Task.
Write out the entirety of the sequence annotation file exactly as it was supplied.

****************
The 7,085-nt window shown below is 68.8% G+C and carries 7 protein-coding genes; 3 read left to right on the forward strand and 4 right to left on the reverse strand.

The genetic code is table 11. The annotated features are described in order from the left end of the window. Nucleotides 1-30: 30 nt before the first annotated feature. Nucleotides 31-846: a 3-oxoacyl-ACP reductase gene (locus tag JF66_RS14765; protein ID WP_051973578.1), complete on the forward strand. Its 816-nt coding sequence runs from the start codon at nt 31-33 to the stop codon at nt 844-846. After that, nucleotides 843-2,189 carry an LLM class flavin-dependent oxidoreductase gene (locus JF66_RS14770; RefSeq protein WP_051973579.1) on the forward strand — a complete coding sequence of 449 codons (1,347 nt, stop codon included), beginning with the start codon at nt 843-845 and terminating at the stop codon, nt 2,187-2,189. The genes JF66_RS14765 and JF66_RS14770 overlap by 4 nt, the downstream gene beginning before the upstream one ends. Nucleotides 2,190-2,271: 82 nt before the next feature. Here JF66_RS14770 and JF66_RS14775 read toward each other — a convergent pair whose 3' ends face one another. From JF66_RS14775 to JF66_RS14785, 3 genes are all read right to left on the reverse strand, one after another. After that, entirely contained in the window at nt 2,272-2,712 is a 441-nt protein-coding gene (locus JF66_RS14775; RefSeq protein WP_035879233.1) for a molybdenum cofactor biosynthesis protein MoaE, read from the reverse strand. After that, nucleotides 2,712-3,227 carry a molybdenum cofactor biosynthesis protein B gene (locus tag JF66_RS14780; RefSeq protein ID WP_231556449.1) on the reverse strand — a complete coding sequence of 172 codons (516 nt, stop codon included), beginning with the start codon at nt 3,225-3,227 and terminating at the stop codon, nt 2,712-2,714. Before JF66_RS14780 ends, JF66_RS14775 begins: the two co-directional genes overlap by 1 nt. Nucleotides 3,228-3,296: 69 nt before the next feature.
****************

The 7,085-nt window shown below is 68.8% G+C and carries 7 protein-coding genes; 3 read left to right on the forward strand and 4 right to left on the reverse strand.

The genetic code is table 11. The annotated features are described in order from the left end of the window. Nucleotides 1-30: 30 nt before the first annotated feature. Nucleotides 31-846: a 3-oxoacyl-ACP reductase gene (locus tag JF66_RS14765; protein ID WP_051973578.1), complete on the forward strand. Its 816-nt coding sequence runs from the start codon at nt 31-33 to the stop codon at nt 844-846. After that, nucleotides 843-2,189 carry an LLM class flavin-dependent oxidoreductase gene (locus JF66_RS14770; RefSeq protein WP_051973579.1) on the forward strand — a complete coding sequence of 449 codons (1,347 nt, stop codon included), beginning with the start codon at nt 843-845 and terminating at the stop codon, nt 2,187-2,189. The genes JF66_RS14765 and JF66_RS14770 overlap by 4 nt, the downstream gene beginning before the upstream one ends. Nucleotides 2,190-2,271: 82 nt before the next feature. Here JF66_RS14770 and JF66_RS14775 read toward each other — a convergent pair whose 3' ends face one another. From JF66_RS14775 to JF66_RS14785, 3 genes are all read right to left on the reverse strand, one after another. After that, entirely contained in the window at nt 2,272-2,712 is a 441-nt protein-coding gene (locus JF66_RS14775; RefSeq protein WP_035879233.1) for a molybdenum cofactor biosynthesis protein MoaE, read from the reverse strand. After that, nucleotides 2,712-3,227 carry a molybdenum cofactor biosynthesis protein B gene (locus tag JF66_RS14780; RefSeq protein ID WP_231556449.1) on the reverse strand — a complete coding sequence of 172 codons (516 nt, stop codon included), beginning with the start codon at nt 3,225-3,227 and terminating at the stop codon, nt 2,712-2,714. Before JF66_RS14780 ends, JF66_RS14775 begins: the two co-directional genes overlap by 1 nt. Nucleotides 3,228-3,296: 69 nt before the next feature.